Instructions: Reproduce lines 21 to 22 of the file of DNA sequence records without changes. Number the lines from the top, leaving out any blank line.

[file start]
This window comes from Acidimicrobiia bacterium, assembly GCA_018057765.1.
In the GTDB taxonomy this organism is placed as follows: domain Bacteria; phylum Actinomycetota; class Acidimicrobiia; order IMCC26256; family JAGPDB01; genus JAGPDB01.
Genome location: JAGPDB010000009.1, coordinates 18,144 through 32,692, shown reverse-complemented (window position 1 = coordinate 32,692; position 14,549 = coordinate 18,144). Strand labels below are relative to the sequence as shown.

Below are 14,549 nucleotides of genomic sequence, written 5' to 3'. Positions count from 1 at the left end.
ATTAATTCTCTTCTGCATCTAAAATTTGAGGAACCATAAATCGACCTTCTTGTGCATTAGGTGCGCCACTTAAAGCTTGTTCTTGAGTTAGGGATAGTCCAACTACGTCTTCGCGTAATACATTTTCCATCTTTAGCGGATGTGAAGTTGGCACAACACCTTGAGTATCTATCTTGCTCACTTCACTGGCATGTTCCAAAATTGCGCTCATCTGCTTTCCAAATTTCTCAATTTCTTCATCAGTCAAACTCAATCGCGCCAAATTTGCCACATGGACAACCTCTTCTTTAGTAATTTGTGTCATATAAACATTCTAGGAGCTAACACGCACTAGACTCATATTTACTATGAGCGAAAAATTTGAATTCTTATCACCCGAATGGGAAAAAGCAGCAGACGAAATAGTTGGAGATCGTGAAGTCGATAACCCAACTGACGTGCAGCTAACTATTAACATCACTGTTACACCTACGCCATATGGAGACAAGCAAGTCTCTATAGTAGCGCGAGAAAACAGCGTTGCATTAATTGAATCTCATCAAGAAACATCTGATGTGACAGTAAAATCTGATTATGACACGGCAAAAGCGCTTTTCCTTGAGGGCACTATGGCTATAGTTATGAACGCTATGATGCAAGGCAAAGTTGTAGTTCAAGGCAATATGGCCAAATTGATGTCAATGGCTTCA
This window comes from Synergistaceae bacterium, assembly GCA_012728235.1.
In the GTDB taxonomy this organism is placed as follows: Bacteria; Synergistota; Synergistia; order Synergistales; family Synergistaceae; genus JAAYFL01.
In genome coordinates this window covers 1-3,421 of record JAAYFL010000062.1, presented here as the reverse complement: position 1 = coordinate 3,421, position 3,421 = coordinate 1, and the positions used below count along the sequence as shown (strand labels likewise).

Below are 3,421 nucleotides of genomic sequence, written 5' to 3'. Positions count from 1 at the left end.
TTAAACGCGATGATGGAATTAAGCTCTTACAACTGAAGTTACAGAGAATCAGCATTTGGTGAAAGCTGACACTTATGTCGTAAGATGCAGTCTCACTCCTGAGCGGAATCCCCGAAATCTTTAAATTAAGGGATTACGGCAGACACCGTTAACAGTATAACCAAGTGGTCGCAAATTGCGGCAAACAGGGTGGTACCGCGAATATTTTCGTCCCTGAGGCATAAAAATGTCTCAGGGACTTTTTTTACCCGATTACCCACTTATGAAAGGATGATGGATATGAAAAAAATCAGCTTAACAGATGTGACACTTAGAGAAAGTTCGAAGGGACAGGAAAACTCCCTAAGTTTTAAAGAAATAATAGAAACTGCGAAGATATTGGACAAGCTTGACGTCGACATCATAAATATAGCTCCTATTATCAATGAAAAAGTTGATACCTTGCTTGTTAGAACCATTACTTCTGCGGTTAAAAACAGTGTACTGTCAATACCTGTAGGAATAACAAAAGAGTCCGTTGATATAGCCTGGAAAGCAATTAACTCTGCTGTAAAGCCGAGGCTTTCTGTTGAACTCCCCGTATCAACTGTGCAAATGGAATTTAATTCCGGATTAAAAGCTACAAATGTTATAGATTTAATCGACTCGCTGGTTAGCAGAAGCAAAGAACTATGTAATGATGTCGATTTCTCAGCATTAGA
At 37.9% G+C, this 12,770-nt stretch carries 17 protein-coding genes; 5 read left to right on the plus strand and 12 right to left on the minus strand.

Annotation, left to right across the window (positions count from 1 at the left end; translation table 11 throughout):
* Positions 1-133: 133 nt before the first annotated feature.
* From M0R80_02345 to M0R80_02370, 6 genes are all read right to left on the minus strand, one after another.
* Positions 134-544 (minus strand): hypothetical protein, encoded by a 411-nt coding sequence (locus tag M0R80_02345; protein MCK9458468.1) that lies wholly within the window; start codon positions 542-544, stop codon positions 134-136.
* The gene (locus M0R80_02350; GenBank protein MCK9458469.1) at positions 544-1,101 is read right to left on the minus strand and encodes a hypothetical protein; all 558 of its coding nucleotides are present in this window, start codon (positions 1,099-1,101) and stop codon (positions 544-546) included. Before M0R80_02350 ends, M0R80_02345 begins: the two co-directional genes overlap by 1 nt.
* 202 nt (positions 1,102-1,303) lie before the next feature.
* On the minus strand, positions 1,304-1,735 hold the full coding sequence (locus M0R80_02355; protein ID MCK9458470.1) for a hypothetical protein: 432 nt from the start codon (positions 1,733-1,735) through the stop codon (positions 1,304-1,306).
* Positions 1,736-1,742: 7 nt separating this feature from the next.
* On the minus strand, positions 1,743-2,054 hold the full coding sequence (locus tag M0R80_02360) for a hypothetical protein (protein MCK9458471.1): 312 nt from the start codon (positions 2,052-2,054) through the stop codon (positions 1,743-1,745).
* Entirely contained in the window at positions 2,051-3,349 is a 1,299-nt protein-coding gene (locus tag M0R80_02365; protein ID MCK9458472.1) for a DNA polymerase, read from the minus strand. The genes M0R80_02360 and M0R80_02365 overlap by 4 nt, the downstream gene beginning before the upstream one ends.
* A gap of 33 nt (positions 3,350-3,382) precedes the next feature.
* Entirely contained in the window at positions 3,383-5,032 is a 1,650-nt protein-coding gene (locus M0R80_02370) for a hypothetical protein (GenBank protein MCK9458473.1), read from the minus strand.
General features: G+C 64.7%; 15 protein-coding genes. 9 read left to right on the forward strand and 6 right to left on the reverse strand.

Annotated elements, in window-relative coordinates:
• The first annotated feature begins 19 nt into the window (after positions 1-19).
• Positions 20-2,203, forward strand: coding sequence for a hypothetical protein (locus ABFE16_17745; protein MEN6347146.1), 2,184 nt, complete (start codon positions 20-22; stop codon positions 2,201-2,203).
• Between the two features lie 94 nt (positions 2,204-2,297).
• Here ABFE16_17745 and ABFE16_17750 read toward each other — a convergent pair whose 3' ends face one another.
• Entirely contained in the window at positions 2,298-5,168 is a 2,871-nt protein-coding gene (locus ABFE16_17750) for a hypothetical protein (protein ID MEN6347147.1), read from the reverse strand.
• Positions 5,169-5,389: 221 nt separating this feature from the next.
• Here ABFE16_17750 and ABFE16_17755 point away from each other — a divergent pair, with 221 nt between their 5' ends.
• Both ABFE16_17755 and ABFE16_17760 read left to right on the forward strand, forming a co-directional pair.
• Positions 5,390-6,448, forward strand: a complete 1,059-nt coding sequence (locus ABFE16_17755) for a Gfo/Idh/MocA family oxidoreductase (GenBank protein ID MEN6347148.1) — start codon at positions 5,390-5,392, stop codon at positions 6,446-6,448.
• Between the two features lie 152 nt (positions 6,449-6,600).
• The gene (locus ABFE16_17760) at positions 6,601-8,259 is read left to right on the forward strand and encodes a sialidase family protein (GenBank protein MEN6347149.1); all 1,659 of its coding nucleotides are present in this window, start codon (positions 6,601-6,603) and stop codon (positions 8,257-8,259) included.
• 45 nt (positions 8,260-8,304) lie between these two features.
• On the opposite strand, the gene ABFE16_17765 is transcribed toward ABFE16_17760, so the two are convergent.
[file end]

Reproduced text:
* Entirely contained in the window at positions 2,051-3,349 is a 1,299-nt protein-coding gene (locus tag M0R80_02365; protein ID MCK9458472.1) for a DNA polymerase, read from the minus strand. The genes M0R80_02360 and M0R80_02365 overlap by 4 nt, the downstream gene beginning before the upstream one ends.
* A gap of 33 nt (positions 3,350-3,382) precedes the next feature.